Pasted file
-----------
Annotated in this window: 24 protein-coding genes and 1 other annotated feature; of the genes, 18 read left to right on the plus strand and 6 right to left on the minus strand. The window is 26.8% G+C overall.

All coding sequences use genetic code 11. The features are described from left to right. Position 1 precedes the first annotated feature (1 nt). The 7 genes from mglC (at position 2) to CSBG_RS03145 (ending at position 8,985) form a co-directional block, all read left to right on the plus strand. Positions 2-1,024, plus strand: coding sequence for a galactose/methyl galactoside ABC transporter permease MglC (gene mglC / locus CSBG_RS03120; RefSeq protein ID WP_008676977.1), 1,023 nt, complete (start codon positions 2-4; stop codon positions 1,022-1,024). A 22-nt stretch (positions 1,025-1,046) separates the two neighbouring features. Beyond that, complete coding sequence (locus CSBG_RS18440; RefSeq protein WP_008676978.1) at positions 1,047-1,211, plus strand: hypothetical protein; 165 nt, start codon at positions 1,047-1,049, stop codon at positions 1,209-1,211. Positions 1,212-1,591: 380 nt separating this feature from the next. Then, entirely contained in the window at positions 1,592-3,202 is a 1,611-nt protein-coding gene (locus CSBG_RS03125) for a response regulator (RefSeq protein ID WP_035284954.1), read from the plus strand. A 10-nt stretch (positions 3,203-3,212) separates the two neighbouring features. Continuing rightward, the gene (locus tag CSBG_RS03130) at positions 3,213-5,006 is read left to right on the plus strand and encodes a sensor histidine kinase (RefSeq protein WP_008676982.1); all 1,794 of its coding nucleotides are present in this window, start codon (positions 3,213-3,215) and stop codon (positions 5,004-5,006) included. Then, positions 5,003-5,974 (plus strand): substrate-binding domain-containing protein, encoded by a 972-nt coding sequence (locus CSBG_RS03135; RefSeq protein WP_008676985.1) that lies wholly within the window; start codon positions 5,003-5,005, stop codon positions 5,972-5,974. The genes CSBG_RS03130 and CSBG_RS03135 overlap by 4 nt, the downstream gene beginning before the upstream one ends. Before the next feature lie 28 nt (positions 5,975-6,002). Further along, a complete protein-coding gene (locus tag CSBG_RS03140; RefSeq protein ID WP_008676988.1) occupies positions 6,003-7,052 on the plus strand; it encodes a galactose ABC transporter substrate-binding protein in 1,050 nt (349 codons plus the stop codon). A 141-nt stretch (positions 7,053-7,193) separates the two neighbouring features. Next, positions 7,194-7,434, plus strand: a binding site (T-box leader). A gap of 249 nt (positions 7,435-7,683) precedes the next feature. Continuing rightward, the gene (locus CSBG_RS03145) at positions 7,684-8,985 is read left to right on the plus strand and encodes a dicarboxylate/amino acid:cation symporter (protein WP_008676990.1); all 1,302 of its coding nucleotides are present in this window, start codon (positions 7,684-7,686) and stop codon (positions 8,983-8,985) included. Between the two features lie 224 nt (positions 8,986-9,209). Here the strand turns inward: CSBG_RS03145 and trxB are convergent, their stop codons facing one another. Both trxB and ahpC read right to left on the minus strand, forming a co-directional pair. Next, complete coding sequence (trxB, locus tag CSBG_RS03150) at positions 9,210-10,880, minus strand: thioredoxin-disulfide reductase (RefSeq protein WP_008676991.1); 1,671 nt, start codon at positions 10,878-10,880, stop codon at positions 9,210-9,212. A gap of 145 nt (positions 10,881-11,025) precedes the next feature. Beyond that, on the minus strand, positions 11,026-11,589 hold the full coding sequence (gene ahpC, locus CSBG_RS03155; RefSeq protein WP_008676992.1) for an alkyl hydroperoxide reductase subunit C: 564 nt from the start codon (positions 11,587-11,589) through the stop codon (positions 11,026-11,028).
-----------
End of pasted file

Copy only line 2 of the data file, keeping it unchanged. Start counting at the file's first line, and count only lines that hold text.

All coding sequences use genetic code 11. The features are described from left to right. Position 1 precedes the first annotated feature (1 nt). The 7 genes from mglC (at position 2) to CSBG_RS03145 (ending at position 8,985) form a co-directional block, all read left to right on the plus strand. Positions 2-1,024, plus strand: coding sequence for a galactose/methyl galactoside ABC transporter permease MglC (gene mglC / locus CSBG_RS03120; RefSeq protein ID WP_008676977.1), 1,023 nt, complete (start codon positions 2-4; stop codon positions 1,022-1,024). A 22-nt stretch (positions 1,025-1,046) separates the two neighbouring features. Beyond that, complete coding sequence (locus CSBG_RS18440; RefSeq protein WP_008676978.1) at positions 1,047-1,211, plus strand: hypothetical protein; 165 nt, start codon at positions 1,047-1,049, stop codon at positions 1,209-1,211. Positions 1,212-1,591: 380 nt separating this feature from the next. Then, entirely contained in the window at positions 1,592-3,202 is a 1,611-nt protein-coding gene (locus CSBG_RS03125) for a response regulator (RefSeq protein ID WP_035284954.1), read from the plus strand. A 10-nt stretch (positions 3,203-3,212) separates the two neighbouring features. Continuing rightward, the gene (locus tag CSBG_RS03130) at positions 3,213-5,006 is read left to right on the plus strand and encodes a sensor histidine kinase (RefSeq protein WP_008676982.1); all 1,794 of its coding nucleotides are present in this window, start codon (positions 3,213-3,215) and stop codon (positions 5,004-5,006) included. Then, positions 5,003-5,974 (plus strand): substrate-binding domain-containing protein, encoded by a 972-nt coding sequence (locus CSBG_RS03135; RefSeq protein WP_008676985.1) that lies wholly within the window; start codon positions 5,003-5,005, stop codon positions 5,972-5,974. The genes CSBG_RS03130 and CSBG_RS03135 overlap by 4 nt, the downstream gene beginning before the upstream one ends. Before the next feature lie 28 nt (positions 5,975-6,002). Further along, a complete protein-coding gene (locus tag CSBG_RS03140; RefSeq protein ID WP_008676988.1) occupies positions 6,003-7,052 on the plus strand; it encodes a galactose ABC transporter substrate-binding protein in 1,050 nt (349 codons plus the stop codon). A 141-nt stretch (positions 7,053-7,193) separates the two neighbouring features. Next, positions 7,194-7,434, plus strand: a binding site (T-box leader). A gap of 249 nt (positions 7,435-7,683) precedes the next feature. Continuing rightward, the gene (locus CSBG_RS03145) at positions 7,684-8,985 is read left to right on the plus strand and encodes a dicarboxylate/amino acid:cation symporter (protein WP_008676990.1); all 1,302 of its coding nucleotides are present in this window, start codon (positions 7,684-7,686) and stop codon (positions 8,983-8,985) included. Between the two features lie 224 nt (positions 8,986-9,209). Here the strand turns inward: CSBG_RS03145 and trxB are convergent, their stop codons facing one another. Both trxB and ahpC read right to left on the minus strand, forming a co-directional pair. Next, complete coding sequence (trxB, locus tag CSBG_RS03150) at positions 9,210-10,880, minus strand: thioredoxin-disulfide reductase (RefSeq protein WP_008676991.1); 1,671 nt, start codon at positions 10,878-10,880, stop codon at positions 9,210-9,212. A gap of 145 nt (positions 10,881-11,025) precedes the next feature. Beyond that, on the minus strand, positions 11,026-11,589 hold the full coding sequence (gene ahpC, locus CSBG_RS03155; RefSeq protein WP_008676992.1) for an alkyl hydroperoxide reductase subunit C: 564 nt from the start codon (positions 11,587-11,589) through the stop codon (positions 11,026-11,028).